Establishing A Value System For Position Groups In The NFL Draft For The Denver Broncos

We hear that NFL teams don't take running backs and inside linebackers in the first round of the Draft anymore. But do we fully understand why? Nick Kendell breaks down the positional value of draft selections & how that affects the Broncos.

When NFL teams evaluate collegiate talent and go through the year-long process of creating a Big Board for the NFL Draft, many think that the 'Best Player Available', colloquially known as BPA, is a far better strategy than drafting purely based on need. While it is always better to take obvious elite talent at a position of strength rather than reaching at a position of weakness, no NFL team has it so black and white.

Instead, each team allots weights and values to different positions based on scheme, immediate and future need, value of the position, and of course, talent. When considering this in context of the Denver Broncos need for a starting offensive tackle in this year’s class, are any of the top talents worth a first round selection at pick 20, and if so, why would one take them over other flashier positions?

The narrative that 'this is a poor tackle class', which is being spun throughout the NFL media, is not entirely false. This year’s offensive tackle class lacks great talent that can step in and contribute year one after the top three tackles — Alabama’s Cam Robinson, Wisconsin’s Ryan Ramczyk, and Utah’s Garett Bolles.

While there are potential developmental left tackles that should be available on day two, such as Troy’s Antonio Garcia, Bucknell’s Julie'n Davenport, as well as guys who may be left tackles, but probably fit best at guard or right tackle in Western Michigan’s Taylor Moton and Temple’s Dion Dawkins, none of these players are ready to compete at left tackle in the NFL year one, if ever.

Further driving this narrative of a ‘poor tackle class’ is the lack of an ‘elite’ tackle. While there is no 'elite' tackle prospect, like Laremy Tunsil and Ronnie Stanley were last season, that shouldn't de-legitimize the talent at tackle in this draft. Furthermore, if there actually were any ‘elite’ tackle prospects available this year, they would be selected in the top-10, if not top-five, in the draft and well out of Denver’s range.

http://www.scout.com/nfl/broncos/story/1770031-broncos-like-a-couple-ot-... Simply looking at what offensive tackles received on the open market in free agency this year should indicate the need and value of tackles across the NFL. Former Bronco and up and down tackle Russell Okung received the highest annual salary of any tackle in the entire NFL with a four-year, $53 million deal, with an average of $13.25 million per season.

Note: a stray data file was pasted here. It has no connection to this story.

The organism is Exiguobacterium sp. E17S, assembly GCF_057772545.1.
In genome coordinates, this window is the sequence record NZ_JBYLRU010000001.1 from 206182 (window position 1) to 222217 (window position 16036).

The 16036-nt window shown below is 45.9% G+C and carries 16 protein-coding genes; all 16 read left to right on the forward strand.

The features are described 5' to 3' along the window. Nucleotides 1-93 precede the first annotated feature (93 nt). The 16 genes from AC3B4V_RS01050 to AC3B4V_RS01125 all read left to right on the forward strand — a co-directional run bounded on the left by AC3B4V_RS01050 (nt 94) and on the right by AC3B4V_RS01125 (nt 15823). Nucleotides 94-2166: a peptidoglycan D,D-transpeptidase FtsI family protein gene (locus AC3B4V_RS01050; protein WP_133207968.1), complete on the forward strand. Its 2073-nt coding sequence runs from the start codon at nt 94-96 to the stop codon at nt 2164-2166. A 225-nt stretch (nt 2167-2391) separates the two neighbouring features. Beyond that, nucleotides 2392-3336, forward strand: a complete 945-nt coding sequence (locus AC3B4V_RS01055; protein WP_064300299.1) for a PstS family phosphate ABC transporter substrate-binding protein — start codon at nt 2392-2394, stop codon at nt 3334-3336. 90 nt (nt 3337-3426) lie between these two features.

Other mediocre to above average offensive tackles such as Riley Reiff, Ricky Wagner, and, Matt Kalil all received monstrous contracts day one of free agency. Even tackles who haven't shown very much and have a decent amount of questions like Denver’s new projected right tackle Menelik Watson and Vikings new right tackle whom Von Miller abused in the Super Bowl, Mike Remmers, cashed in with very large contracts this offseason on the open market.

For positional comparison, look no further than running back. Two of the better running backs in the NFL over the last decade, Adrian Peterson and Jamaal Charles, are still available to sign a month into free agency. If either played offensive tackle, they would have been signed day one even with their older age and injury questions.

Although there is not a perceived 'elite' offensive tackle prospect in this year's draft class that does equate to 'no tackle is worth a first round selection.' All three of the top tackles would have been worth round one last year in my own grading system and this class as a whole, while deeper in talent, is not as top-heavy as last season's class across the board.

There just are not that many true franchise changers at the top of the draft. After Myles Garrett, Marshon Lattimore, Solomon Thomas and arguably O.J. Howard, Malik Hooker, and Leonard Fournette (although they do not play ‘core’ positions) there aren’t many obvious elite-level prospects that are no-brainer top ten selections. Furthermore, I don’t believe we will see that great of a difference in talent from picks 11 all the way to 60, a testament to both the superior depth and lack of elite players in this year’s class.

Sign up for Prep Nevada!